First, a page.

Wellness, Culture and Sport
Wellnews team to visit Caraquet (09/01/30)
Jan. 30, 2009
CARAQUET (CNB) - The second phase of a government campaign to reverse rates of obesity and physical inactivity among New Brunswick children and youth will feature the New
Brunswick Wellnews Team at Place Saint-Pierre in Caraquet on Saturday, Jan. 31. Wellness, Culture and Sport Minister Hédard Albert made the announcement today.
From 10 a.m. to 4 p.m. during the Random Acts of Wellness event, which is part of the Good News For a Change campaign, a uniformed Wellnews team will encourage families to be
"It is both easy and fun," Albert said. "Families can take a fun and informative quiz on wellness. They can also tell their story on videotape in a simulated news anchor format, or enter their
story on the website."
Everyone who shares a wellness story at the event or on the Good News for a Change website is entered into a contest for Tourism and Parks getaway packages, $5,000 in healthy food
coupons, and a food makeover by McCain dietitian Rose Reisman.
"We believe that if families are made aware that even simple lifestyle changes can bring about significant improvements in wellness, they will make those changes," Albert said. "If we don't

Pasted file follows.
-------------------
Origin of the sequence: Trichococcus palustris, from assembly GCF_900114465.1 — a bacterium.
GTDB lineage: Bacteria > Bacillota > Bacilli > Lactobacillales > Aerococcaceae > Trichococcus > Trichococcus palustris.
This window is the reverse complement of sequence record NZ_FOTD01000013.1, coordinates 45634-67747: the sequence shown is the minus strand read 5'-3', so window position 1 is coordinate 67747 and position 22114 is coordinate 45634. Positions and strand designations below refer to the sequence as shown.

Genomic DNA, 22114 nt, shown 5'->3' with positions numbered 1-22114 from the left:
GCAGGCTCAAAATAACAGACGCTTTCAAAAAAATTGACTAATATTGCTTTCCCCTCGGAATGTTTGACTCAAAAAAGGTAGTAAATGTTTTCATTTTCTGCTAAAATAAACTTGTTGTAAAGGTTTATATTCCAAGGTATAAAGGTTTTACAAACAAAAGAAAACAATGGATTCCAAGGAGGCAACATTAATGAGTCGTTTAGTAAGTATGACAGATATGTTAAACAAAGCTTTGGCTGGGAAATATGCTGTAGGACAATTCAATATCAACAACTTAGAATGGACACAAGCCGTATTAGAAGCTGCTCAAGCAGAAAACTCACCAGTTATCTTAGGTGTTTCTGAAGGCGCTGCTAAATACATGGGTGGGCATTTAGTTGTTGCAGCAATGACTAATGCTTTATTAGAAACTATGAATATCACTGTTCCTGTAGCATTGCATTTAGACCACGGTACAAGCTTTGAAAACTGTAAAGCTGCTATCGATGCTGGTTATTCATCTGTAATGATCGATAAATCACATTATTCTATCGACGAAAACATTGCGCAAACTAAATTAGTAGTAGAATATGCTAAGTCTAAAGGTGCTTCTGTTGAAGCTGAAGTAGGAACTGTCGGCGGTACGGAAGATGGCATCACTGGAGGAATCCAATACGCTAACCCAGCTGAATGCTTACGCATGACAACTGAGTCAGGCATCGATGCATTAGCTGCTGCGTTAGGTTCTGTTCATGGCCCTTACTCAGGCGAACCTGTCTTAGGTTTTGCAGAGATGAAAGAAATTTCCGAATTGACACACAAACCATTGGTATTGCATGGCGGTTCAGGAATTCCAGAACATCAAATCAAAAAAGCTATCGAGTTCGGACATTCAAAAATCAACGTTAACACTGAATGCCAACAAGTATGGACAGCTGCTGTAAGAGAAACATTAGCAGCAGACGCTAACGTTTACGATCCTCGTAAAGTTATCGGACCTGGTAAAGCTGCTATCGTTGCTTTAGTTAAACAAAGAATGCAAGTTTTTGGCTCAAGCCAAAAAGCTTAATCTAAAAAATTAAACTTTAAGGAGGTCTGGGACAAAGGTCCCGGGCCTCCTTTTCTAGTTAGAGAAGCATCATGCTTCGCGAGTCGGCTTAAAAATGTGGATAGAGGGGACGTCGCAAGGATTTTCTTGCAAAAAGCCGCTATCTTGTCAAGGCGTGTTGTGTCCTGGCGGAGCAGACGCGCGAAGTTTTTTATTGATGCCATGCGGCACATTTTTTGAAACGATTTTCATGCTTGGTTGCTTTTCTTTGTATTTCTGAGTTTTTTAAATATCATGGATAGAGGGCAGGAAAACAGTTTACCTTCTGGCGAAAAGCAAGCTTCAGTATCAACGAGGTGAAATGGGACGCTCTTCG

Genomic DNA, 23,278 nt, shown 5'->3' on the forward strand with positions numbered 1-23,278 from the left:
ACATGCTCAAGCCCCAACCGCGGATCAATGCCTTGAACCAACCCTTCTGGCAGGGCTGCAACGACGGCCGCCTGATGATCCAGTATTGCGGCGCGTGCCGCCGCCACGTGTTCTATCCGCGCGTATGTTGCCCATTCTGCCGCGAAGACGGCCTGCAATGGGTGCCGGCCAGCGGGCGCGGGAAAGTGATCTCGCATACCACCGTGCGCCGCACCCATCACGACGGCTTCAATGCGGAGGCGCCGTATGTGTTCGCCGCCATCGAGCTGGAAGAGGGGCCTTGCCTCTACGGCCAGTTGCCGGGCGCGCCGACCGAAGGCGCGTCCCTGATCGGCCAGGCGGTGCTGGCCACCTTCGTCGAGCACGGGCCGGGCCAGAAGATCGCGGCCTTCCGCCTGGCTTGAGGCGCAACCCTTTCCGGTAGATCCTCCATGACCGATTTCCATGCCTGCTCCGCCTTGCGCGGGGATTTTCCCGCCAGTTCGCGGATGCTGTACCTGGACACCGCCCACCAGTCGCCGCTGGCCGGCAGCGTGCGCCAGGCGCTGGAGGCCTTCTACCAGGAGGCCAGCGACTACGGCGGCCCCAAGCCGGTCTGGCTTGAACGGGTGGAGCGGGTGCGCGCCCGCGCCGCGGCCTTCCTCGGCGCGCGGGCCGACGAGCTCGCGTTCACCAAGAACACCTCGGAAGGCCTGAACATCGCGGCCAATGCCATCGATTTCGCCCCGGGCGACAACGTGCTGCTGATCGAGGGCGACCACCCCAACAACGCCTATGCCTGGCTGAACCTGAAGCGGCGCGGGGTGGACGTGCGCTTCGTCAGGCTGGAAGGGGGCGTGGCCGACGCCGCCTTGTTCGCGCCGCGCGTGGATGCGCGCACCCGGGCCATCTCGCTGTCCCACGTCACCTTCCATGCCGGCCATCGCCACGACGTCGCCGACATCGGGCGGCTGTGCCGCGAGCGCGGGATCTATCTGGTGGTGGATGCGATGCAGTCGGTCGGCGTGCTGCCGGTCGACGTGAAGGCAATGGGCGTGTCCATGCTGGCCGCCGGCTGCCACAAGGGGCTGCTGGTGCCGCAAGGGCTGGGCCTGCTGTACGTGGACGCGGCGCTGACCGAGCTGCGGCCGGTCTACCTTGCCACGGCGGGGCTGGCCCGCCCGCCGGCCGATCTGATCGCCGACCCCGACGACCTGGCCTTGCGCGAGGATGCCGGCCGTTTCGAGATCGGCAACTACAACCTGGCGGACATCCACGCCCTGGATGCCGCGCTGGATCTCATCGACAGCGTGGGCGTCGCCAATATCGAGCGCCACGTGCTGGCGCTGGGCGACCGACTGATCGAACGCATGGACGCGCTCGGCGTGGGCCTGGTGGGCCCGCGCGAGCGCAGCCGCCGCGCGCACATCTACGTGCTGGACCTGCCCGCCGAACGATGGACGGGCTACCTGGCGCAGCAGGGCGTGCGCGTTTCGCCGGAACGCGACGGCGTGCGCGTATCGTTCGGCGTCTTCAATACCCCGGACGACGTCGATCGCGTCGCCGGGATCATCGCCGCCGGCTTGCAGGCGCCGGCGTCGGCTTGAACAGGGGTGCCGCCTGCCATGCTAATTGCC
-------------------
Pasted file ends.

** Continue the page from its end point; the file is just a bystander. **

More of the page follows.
start doing something now, kids today may face a shorter life expectancy than their parents. So our objective is to make parents aware of this information so they can make the necessary
changes to improve the lives of their children."
The Good News for a Change campaign promotes wellness in four key areas: physical activity, healthy eating, tobacco-free living, and mental fitness and resilience.
Obesity and smoking are the two leading causes of preventable death. Only 20 per cent of Canadians exercise with sufficient regularity to achieve optimal health benefits. New Brunswick is